The Insurance Distribution Directive ("IDD") recasts the Insurance Mediation Directive ("IMD I"). IDD must be transposed into Irish law by 23 February 2018, at which point IMD I will be repealed. IDD creates a minimum legislative framework for the distribution of insurance and reinsurance products within the EU and aims to facilitate market integration and enhance consumer protection.
Who does IDD apply to?
IDD applies to all participants in the sale of insurance and reinsurance products, which includes advising on these products. The purpose of this broad scope is to redress the imbalance between direct and intermediated sales, which existed under IMD I. Entities such as travel agents, car rental companies and price comparison websites are now included in its application, which covers 98% of the insurance and reinsurance market.
Certain activities are specifically excluded from the application of IDD including; claim management on a professional basis, loss adjusting, expert appraisal of claims and the mere provision of information where no additional steps are taken by the provider to assist in the conclusion of an insurance or reinsurance contract. There is also a carve-out for ancillary intermediaries offering connected insurance contracts below a certain threshold.
Key Changes introduced by IDD
Insurance and reinsurance intermediaries, including ancillary intermediaries, are required to register with the competent authority of their home Member State. A single electronic register will be set up by EIOPA, co-ordinating the registers of each Member State and maintaining a record of all intermediaries carrying on cross-border activity. This aims to simplify the procedure by which intermediaries may provide cross-border services or establish a branch or permanent presence in another Member State.
- Professional Development Requirements
IDD introduces minimum competency and professional knowledge requirements. Member States are required to establish mechanisms to assess the competence of insurance and reinsurance intermediaries and their employees, who will be required to undertake at least 15 hours of professional training or development per year.
- Consumer Protection
IDD introduces general consumer protection principles for all insurance distributors to act honestly, fairly and professionally and in accordance with the best interests of the customer. Insurance distributors may not incentivise or remunerate their employees in a manner that would conflict with their duty to act in the customers' best interests. In addition, insurance intermediaries are required to disclose the nature of any remuneration received in relation to an insurance contract to the customer.
- Information and Conduct of Business Requirements
All communications addressed to customers must be clear, fair and not misleading and any insurance contract proposed must be consistent with the customer's demands and needs. Prior to the conclusion of a contract, customers must be provided with a product information document. This will be a comprehensible and standardised document across the EU, which will enable customers to make an informed decision on the insurance product being proposed. Where advice is provided prior to the conclusion of an insurance contract, the insurance distributor must provide the customer with a personalised recommendation document detailing why a particular product best meets the customer's specific requirements.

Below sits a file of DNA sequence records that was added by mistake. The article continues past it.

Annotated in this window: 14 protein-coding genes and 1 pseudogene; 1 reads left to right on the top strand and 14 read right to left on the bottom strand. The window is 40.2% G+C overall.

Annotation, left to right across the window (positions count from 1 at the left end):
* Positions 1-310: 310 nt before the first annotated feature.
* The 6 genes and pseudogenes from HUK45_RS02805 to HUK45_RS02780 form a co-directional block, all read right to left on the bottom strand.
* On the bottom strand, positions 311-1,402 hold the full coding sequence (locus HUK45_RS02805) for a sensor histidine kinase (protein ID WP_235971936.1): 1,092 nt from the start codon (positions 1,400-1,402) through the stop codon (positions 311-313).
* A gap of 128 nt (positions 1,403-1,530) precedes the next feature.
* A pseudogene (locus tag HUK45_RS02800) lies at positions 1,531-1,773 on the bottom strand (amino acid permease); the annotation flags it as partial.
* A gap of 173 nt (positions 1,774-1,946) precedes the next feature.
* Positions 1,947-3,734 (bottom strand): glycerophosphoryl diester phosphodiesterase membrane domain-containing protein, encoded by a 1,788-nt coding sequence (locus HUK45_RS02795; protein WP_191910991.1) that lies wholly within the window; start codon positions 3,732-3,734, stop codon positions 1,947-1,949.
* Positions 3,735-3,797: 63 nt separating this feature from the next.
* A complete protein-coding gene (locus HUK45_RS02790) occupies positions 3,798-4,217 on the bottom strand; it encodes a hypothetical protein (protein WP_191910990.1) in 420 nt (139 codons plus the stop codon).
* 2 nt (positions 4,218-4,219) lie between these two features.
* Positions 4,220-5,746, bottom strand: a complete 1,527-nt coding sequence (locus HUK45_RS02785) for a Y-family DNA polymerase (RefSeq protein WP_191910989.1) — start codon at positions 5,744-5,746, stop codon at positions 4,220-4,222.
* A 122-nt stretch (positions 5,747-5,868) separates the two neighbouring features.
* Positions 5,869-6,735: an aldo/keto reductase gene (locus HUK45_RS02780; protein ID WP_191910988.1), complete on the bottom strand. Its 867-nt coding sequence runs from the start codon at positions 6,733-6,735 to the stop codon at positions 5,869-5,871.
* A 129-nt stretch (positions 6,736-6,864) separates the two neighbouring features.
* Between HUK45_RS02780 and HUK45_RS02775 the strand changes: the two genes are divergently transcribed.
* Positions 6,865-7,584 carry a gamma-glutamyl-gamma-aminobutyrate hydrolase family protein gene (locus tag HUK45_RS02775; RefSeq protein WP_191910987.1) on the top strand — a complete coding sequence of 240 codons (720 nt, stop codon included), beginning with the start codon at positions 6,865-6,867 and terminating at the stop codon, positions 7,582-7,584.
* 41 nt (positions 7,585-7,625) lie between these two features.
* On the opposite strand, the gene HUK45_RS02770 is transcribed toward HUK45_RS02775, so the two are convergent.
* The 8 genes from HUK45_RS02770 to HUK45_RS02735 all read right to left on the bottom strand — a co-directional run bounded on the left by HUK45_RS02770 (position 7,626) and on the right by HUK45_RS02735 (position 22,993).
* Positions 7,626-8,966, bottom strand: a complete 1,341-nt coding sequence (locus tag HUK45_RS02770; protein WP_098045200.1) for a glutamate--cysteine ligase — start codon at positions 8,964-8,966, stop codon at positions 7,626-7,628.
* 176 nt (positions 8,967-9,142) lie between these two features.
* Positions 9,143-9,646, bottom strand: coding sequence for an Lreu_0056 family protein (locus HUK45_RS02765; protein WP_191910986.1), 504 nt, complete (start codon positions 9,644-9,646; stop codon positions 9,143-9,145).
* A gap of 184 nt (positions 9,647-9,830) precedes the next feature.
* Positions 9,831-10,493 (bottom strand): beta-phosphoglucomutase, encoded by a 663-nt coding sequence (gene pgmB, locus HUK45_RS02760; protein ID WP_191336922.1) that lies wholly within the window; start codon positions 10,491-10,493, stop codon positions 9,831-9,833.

- Product Approval Process
Insurance undertakings and intermediaries that manufacture any insurance product for sale to customers are required to implement product oversight and governance procedures prior to distributing or marketing an insurance product to customers. A target market must be identified for each product to ensure that the relevant risks to that target market are identified, assessed and regularly reviewed. As "manufacturer" has not been defined in IDD, EIOPA has proposed that the product approval process requirements will extend to all intermediaries who design insurance products.
- Management of Conflicts
Insurance undertakings and intermediaries selling insurance based investment products are required to take reasonable steps to identify and prevent conflicts of interest arising in the course of any insurance distribution activity, which may adversely affect the customers' interests. Where the steps taken by the insurance undertaking or intermediary are insufficient to ensure that the risk of damage to the customer can be prevented, they are required to disclose such conflict of interest to the customer before the contract is concluded.
- Professional Indemnity Insurance
Under IDD, insurance and reinsurance intermediaries are required to hold professional indemnity insurance for at least €1.25 million per claim, or €1.85 million in aggregate. This was previously €1 million or €1.5 million in aggregate under IMD I. Ancillary insurance intermediaries will also be required to hold professional indemnity insurance.
Under IDD, a legal person can be fined at least €5 million or up to 5% of total annual turnover or twice the amount of profits gained from the breach and a natural person can be fined at least €700,000 or twice the amount gained from the breach. Given the significant administrative sanctions which can be imposed, clients are advised to begin their preparations to comply with the requirements of IDD prior to it being transposed into Irish Law.
The content of this article is intended to provide a general guide to the subject matter. Specialist advice should be sought about your specific circumstances.